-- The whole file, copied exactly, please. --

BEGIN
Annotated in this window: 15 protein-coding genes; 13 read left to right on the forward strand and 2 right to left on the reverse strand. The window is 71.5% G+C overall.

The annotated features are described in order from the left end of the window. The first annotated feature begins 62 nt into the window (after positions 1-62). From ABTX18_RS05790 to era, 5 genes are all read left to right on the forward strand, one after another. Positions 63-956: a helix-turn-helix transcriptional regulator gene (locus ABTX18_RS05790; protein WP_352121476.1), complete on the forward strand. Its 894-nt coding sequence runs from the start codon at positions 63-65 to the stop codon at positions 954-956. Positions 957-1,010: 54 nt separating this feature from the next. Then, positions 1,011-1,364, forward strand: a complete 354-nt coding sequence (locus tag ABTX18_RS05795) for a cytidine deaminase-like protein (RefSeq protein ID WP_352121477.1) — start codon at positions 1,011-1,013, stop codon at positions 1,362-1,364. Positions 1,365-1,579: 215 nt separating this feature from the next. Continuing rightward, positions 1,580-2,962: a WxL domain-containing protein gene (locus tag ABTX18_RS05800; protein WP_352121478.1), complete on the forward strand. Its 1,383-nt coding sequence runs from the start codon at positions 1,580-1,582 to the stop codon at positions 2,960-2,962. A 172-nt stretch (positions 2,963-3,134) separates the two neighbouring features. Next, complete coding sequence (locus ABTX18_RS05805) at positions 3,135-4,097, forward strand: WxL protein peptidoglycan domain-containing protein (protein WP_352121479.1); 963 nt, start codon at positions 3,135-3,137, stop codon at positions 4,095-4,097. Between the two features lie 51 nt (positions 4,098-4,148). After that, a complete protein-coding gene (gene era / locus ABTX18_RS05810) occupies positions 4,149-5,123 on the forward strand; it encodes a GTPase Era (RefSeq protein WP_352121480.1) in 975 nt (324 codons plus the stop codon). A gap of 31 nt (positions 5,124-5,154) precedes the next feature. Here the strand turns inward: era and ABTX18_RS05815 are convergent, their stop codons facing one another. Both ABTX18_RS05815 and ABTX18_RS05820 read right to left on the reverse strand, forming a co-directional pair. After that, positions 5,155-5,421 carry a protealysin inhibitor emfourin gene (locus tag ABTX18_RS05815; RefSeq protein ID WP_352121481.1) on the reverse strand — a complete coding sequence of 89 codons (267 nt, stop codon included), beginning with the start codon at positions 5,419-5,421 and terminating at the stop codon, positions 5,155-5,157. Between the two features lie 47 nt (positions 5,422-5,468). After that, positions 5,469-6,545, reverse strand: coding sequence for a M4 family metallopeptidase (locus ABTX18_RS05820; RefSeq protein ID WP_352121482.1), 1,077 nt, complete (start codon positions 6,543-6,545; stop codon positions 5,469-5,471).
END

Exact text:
Annotated in this window: 15 protein-coding genes; 13 read left to right on the forward strand and 2 right to left on the reverse strand. The window is 71.5% G+C overall.

The annotated features are described in order from the left end of the window. The first annotated feature begins 62 nt into the window (after positions 1-62). From ABTX18_RS05790 to era, 5 genes are all read left to right on the forward strand, one after another. Positions 63-956: a helix-turn-helix transcriptional regulator gene (locus ABTX18_RS05790; protein WP_352121476.1), complete on the forward strand. Its 894-nt coding sequence runs from the start codon at positions 63-65 to the stop codon at positions 954-956. Positions 957-1,010: 54 nt separating this feature from the next. Then, positions 1,011-1,364, forward strand: a complete 354-nt coding sequence (locus tag ABTX18_RS05795) for a cytidine deaminase-like protein (RefSeq protein ID WP_352121477.1) — start codon at positions 1,011-1,013, stop codon at positions 1,362-1,364. Positions 1,365-1,579: 215 nt separating this feature from the next. Continuing rightward, positions 1,580-2,962: a WxL domain-containing protein gene (locus tag ABTX18_RS05800; protein WP_352121478.1), complete on the forward strand. Its 1,383-nt coding sequence runs from the start codon at positions 1,580-1,582 to the stop codon at positions 2,960-2,962. A 172-nt stretch (positions 2,963-3,134) separates the two neighbouring features. Next, complete coding sequence (locus ABTX18_RS05805) at positions 3,135-4,097, forward strand: WxL protein peptidoglycan domain-containing protein (protein WP_352121479.1); 963 nt, start codon at positions 3,135-3,137, stop codon at positions 4,095-4,097. Between the two features lie 51 nt (positions 4,098-4,148). After that, a complete protein-coding gene (gene era / locus ABTX18_RS05810) occupies positions 4,149-5,123 on the forward strand; it encodes a GTPase Era (RefSeq protein WP_352121480.1) in 975 nt (324 codons plus the stop codon). A gap of 31 nt (positions 5,124-5,154) precedes the next feature. Here the strand turns inward: era and ABTX18_RS05815 are convergent, their stop codons facing one another. Both ABTX18_RS05815 and ABTX18_RS05820 read right to left on the reverse strand, forming a co-directional pair. After that, positions 5,155-5,421 carry a protealysin inhibitor emfourin gene (locus tag ABTX18_RS05815; RefSeq protein ID WP_352121481.1) on the reverse strand — a complete coding sequence of 89 codons (267 nt, stop codon included), beginning with the start codon at positions 5,419-5,421 and terminating at the stop codon, positions 5,155-5,157. Between the two features lie 47 nt (positions 5,422-5,468). After that, positions 5,469-6,545, reverse strand: coding sequence for a M4 family metallopeptidase (locus ABTX18_RS05820; RefSeq protein ID WP_352121482.1), 1,077 nt, complete (start codon positions 6,543-6,545; stop codon positions 5,469-5,471).